Neither of these events – the flames of Pentecost or the flames of racism – are merely events of a distant past. I believe that the flames of Pentecost still burn among Jesus’ followers today; the Spirit still wants to breathe new life into us, rushing through our life together like a mighty wind. But there can be no doubt that the flames of racism are also far from extinguished. Indeed, there are times they more closely resemble the well-kept coal fires that drive our machines and institutions, even Christian ones, than the flicker of a lone burning brand. Our brothers and sisters of color have long been reminding us of this reality and call us to confront it even now, if we are willing to listen. And I dare say to my white brothers and sisters, the ability of that first flame of the Spirit to empower our churches is directly related to our absolute refusal to allow the embers of racism to be stoked among us. How can we hear the voice of the Spirit among us if we have not heard the voice of our brothers and sisters? How can the breath of God breathe new life into us if we stand by while members of our own body tell us that they cannot breathe?
There is yet another fire of which the scriptures speak – the refiner’s fire. It is the fire that melts precious metals, not for destruction, but so that it might be made more pure, more perfect, and more beautiful. The prophet Malachi speaks of the refiner’s fire as a day of judgement on God’s own people, one of pain and suffering, not for their destruction but so that they may ultimately draw nearer to God. “Return to me and I will return to you, says the Lord…”. Malachi, like Peter’s speech in Acts, proclaims that this way of return to God is one that comes through repentance. However, such repentance must not be mistaken for mere remorse concerning past actions or confession of wrongdoing. Although it may begin there, repentance as characterized by the Christian scriptures demands action, a change in direction, setting a new course.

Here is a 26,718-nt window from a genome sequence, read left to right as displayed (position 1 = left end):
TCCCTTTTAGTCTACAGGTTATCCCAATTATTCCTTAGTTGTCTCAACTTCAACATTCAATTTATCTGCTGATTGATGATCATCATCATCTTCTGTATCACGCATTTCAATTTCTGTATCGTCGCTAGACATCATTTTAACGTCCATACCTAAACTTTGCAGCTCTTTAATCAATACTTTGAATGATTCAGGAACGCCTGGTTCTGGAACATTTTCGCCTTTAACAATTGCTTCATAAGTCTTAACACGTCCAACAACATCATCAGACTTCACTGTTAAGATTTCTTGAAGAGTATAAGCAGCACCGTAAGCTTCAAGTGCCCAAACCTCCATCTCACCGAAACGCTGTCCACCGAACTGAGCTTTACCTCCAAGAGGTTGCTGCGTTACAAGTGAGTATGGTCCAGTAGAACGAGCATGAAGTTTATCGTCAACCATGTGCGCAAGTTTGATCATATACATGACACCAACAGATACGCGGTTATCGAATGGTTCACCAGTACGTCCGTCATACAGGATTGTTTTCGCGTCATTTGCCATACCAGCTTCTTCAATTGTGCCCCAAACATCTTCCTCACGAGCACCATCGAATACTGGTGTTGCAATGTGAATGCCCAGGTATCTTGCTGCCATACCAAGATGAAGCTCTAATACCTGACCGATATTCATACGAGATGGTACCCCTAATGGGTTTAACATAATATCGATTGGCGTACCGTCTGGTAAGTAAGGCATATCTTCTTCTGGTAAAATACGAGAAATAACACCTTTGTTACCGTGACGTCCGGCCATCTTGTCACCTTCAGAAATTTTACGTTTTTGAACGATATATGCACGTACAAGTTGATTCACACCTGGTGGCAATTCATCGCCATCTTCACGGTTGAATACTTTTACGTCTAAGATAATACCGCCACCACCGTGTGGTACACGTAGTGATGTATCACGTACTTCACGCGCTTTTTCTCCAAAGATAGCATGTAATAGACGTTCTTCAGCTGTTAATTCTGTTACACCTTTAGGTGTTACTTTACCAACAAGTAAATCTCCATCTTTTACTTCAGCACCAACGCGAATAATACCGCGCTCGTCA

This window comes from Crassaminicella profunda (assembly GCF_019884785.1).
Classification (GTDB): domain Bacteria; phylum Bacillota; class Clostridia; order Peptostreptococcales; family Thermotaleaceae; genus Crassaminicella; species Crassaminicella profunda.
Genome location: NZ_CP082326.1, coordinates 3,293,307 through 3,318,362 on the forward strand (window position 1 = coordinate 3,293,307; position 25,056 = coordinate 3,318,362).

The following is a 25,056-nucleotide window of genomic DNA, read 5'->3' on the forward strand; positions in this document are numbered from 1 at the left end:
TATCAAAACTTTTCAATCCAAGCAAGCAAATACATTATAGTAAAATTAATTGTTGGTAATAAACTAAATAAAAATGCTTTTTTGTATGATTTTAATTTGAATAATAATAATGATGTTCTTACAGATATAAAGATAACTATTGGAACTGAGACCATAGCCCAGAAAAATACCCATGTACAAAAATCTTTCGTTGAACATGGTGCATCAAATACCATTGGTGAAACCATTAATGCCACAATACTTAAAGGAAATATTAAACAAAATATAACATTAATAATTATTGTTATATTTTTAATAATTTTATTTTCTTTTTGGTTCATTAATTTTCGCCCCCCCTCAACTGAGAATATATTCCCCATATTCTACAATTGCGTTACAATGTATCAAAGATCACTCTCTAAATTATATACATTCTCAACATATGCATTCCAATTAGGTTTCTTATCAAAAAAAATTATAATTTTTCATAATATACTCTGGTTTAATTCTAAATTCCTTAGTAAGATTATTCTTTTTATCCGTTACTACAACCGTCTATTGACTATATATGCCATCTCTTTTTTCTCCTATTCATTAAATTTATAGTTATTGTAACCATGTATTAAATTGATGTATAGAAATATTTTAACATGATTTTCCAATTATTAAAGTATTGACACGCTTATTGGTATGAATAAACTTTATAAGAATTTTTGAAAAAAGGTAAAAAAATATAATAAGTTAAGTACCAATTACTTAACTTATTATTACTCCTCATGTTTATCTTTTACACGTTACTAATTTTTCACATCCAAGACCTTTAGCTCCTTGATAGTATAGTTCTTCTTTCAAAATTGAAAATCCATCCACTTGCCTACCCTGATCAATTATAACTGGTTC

My brothers and sisters in Christ, could it be that the Spirit is calling us to repent? Could it be that if we put aside our defensiveness for just a moment, we might find that it is the very voice of the Spirit we’ve been keeping out? Could it be that the scriptures have something new to say to us if only we will allow the Spirit to empower us to read them with fresh eyes? Might the discomfort we feel in this moment be the work of the refiner’s fire among us? Will we respond as that Pentecost crowd did, asking “What should we do?”.
What is God calling you to do in this moment?
May the Spirit of Christ blow through our churches like a mighty wind, setting our hearts aflame with repentance leading to action, so that all the members of Christ’s body may breathe deeply of the Spirit which makes us one.
David Young, Ph.D.
Dean of the Chapel
Assistant Professor of Biblical Literature
Eastern Nazarene College
Religion and Culture Program